Scott and Deborah Brown with Joel and Mary Beeke
Doug and Beall Phillips
Scott and Deborah Brown with Joel and Mary Beeke
Doug and Beall Phillips
Family-integrated churches are wonderful, and assembling ourselves together with other believers is truly a blessing from God. But in the midst of these blessings, let us never fall into the trap of neglecting the Great Commission Christ gave to His church, to go into all the world, preaching the gospel, baptizing, and disciplining the nations. In this breakout session, Craig Houston spoke from Matthew 28:18-19, exhorting his audience to never to neglect the Great Commission, but instead to earnestly seek to do our part. The Word of God has transformed our lives. Are we passionate to see the lives of those around the world transformed also? Craig Houston gave three points of application on how we may fulfill the Great Commission.
1. We will never fulfill this mission without love. First we must love God with all our hearts and our neighbor as ourselves.
2. We must fervently pray to the Lord that he would send forth laborers to the harvest. (Luke 10:1-2)
3. We must be willing to suffer for the name of Christ. Do we expect other Christians around the world to suffer for Christ when we ourselves are not willing to do so?
Christ has given His church the Great Commission. It is a mission greater than ourselves because it is a mission about the glory of God. May the church obey Christ and faithfully fulfill it!
Building on Thursday’s keynote on the nature of conversion, Paul Washer addressed the topic of how we can know if we’ve been truly converted. Rather than relying on a past decision or comparing ourselves to others, we should look only to the reliable tests found in the Word of God. Turning to 1 John, a book written “that we may know that we have eternal life,” Paul Washer expounded on the first five tests that indicate if we are saved.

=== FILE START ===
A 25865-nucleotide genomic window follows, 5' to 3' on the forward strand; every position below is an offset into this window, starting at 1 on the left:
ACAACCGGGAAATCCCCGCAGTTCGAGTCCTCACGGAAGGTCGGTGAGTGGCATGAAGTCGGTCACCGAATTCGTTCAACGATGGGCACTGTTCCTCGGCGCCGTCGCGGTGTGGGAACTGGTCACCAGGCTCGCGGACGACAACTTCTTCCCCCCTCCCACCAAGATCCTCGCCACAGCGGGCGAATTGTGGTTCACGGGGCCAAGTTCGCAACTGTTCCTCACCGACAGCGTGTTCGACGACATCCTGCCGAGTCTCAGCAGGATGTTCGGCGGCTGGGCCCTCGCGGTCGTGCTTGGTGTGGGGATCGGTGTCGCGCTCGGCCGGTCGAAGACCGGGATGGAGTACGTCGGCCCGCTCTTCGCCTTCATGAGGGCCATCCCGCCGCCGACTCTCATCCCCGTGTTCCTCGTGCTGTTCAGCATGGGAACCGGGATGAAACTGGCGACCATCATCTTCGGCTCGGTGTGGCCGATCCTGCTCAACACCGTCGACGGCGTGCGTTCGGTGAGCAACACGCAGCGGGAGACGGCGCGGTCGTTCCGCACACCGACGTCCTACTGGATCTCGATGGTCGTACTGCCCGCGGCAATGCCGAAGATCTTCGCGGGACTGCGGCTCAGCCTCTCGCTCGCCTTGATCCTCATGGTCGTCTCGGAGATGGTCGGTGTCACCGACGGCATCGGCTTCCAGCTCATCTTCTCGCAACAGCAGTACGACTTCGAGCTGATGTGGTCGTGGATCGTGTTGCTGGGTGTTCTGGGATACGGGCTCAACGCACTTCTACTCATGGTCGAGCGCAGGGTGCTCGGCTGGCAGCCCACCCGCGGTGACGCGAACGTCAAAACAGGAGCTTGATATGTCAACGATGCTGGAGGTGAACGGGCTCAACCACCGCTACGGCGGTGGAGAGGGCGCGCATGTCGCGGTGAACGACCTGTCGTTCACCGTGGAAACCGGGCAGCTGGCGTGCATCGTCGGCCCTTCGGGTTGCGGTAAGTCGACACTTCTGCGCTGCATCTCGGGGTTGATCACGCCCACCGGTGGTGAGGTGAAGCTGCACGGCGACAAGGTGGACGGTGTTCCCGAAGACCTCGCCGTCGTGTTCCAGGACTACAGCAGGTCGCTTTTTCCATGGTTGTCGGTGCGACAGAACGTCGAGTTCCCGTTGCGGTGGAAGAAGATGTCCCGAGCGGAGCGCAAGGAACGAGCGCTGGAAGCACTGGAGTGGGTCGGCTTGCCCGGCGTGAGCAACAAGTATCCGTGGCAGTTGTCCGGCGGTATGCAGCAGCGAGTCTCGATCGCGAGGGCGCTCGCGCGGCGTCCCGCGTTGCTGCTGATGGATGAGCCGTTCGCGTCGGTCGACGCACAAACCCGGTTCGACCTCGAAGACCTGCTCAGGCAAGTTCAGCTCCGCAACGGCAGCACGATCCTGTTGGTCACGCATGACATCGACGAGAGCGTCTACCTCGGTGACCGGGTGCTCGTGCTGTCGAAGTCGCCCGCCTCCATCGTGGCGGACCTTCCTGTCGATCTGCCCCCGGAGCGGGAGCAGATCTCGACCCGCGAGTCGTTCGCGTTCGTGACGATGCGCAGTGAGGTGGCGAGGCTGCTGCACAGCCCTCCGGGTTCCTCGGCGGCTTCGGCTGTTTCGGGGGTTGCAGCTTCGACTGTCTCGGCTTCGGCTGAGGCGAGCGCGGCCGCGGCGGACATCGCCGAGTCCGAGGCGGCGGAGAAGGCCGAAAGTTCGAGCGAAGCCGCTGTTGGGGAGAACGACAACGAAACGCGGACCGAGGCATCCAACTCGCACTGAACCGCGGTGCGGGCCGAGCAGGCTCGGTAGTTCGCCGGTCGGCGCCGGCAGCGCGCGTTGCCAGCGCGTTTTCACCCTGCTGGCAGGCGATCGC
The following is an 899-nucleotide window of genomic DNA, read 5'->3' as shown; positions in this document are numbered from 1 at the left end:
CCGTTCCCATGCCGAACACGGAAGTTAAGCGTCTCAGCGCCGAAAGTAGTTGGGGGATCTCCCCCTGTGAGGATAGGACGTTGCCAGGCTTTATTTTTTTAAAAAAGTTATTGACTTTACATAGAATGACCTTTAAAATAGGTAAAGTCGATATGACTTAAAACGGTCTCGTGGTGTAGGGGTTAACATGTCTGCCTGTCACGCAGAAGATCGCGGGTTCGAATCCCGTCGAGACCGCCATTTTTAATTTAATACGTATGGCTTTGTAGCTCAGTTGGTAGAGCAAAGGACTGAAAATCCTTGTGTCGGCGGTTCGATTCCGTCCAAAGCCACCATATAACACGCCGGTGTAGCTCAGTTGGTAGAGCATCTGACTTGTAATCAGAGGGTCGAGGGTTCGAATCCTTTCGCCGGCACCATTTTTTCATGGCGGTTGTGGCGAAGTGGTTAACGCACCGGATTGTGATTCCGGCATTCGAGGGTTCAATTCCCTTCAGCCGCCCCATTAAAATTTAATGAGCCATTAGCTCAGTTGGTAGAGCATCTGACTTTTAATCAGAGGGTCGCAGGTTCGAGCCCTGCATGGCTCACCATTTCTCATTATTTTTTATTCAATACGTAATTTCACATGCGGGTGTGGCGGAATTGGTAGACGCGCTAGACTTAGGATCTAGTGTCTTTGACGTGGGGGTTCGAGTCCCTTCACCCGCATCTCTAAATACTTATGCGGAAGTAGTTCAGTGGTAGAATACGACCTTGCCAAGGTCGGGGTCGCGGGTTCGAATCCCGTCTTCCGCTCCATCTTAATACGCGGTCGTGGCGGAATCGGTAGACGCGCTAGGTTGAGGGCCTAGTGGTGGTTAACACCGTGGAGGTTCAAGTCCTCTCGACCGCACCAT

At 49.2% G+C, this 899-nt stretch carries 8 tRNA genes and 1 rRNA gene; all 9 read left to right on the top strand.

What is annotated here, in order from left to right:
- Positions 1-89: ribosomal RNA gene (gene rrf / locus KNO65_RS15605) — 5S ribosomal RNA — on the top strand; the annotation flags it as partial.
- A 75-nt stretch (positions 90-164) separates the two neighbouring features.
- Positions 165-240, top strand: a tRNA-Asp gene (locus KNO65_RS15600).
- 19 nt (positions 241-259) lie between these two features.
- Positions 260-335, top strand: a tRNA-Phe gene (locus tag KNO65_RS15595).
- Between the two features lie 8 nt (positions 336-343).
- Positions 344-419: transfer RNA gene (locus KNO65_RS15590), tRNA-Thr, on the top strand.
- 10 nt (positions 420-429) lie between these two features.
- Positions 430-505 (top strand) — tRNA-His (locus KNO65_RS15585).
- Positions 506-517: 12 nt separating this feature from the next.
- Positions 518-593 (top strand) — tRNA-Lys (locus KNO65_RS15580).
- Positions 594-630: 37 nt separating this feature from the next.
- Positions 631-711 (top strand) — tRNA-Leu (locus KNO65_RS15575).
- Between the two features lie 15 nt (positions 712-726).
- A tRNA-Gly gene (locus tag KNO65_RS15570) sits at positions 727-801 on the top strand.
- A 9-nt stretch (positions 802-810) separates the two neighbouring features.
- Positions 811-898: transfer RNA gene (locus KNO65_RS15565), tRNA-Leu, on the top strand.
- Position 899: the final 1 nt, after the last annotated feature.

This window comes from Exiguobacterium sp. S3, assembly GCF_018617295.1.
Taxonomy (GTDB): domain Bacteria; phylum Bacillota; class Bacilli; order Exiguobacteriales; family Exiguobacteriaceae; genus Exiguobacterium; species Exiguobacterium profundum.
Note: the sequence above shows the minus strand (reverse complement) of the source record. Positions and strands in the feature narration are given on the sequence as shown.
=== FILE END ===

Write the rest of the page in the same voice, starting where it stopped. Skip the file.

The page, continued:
Does your life pass these tests? Examine yourself and see whether your life bears the fruits of true conversion. Your eternal destiny depends on it.
The Kendall family blessed the conference with a soul-touching medley of “Channels Only” and “There Is a Redeemer,” as well as “I Love the Church.”
Ever since the Garden of Eden, when God commanded Adam not to eat of the tree of the knowledge of good and evil, the battle has raged between following God’s commands or man’s ideas. In this message, Scott Brown identified syncretism, mingling man’s ideas with God’s law, as the most dangerous threat to the Church of Jesus Christ. The greatest protection we are given against this danger is the doctrine of sola Scriptura. Scripture is sufficient for all of our needs and it alone ought to regulate our worship. As Deuteronomy 5:32 states, “Therefore you shall be careful to do as the LORD your God has commanded you; you shall not turn aside to the right hand or to the left.” Syncretism, however, rarely takes on the form of wholesale rejection of God. Instead, we find the church adopting practices and terminology not in accord with Scripture. We take away sin, lust, and self-focus, and replace them with more palatable terms like insecurity, low self-esteem, etc. Furthermore, we have traded the biblical model of parents walking with their children and instructing them, and replaced it with age-segregated Sunday school and youth ministry. Rather, we should be willing to be limited by God’s Word and let the mind of Christ be in us. He loves His Church and speaks to her in His Word that she may be a submissive bride through whom He may be glorified from one generation to another.